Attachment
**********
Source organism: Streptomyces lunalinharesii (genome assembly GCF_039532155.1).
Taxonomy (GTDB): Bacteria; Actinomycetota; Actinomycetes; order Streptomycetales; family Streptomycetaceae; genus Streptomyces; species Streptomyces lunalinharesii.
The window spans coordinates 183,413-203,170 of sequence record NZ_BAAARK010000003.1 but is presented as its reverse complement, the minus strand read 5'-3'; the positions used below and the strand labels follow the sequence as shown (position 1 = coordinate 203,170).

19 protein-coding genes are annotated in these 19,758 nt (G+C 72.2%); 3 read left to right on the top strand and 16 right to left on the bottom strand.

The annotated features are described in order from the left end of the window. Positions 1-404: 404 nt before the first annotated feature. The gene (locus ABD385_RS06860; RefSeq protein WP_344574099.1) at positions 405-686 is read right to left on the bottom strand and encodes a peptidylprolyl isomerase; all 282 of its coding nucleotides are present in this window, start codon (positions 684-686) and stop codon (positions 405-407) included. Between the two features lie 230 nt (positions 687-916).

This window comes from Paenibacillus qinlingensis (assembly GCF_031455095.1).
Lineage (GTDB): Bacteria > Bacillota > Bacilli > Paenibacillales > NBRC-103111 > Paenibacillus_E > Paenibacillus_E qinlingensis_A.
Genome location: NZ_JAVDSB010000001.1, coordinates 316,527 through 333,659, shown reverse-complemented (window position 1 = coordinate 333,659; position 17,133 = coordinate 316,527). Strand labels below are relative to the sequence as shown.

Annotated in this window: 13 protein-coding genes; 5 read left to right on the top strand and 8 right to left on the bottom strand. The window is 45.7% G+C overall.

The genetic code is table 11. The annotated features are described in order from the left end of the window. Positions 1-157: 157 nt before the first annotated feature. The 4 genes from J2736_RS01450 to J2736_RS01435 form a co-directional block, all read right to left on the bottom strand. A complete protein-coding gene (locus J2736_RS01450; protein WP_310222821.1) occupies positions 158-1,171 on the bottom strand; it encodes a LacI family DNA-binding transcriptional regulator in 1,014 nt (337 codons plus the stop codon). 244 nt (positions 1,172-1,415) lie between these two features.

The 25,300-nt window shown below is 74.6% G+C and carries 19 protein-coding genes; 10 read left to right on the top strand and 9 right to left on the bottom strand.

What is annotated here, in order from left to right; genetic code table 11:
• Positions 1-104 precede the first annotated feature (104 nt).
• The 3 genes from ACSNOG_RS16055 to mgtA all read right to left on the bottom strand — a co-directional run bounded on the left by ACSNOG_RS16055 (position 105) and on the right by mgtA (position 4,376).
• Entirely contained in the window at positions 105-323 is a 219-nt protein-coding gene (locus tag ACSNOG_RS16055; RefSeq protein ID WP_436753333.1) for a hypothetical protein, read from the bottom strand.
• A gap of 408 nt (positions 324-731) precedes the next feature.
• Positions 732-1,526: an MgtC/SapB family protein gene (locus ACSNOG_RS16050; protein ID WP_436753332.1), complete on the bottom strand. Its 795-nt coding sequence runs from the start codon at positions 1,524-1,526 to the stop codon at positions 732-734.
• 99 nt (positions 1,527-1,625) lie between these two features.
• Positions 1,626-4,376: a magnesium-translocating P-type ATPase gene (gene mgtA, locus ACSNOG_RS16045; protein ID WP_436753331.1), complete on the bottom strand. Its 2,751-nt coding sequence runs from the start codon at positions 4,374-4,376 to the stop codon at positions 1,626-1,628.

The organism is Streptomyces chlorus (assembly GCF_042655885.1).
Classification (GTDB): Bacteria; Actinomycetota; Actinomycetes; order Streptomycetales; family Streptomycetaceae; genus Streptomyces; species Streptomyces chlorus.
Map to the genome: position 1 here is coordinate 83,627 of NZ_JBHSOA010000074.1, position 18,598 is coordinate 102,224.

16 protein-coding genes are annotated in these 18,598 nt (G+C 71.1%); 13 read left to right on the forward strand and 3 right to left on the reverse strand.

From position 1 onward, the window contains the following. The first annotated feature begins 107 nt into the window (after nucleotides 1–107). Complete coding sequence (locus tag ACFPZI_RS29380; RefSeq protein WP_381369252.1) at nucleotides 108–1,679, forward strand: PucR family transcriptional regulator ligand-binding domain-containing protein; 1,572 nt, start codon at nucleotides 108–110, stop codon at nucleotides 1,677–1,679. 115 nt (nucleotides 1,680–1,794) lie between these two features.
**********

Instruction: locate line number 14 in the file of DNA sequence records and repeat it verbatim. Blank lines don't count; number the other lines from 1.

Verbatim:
• The 3 genes from ACSNOG_RS16055 to mgtA all read right to left on the bottom strand — a co-directional run bounded on the left by ACSNOG_RS16055 (position 105) and on the right by mgtA (position 4,376).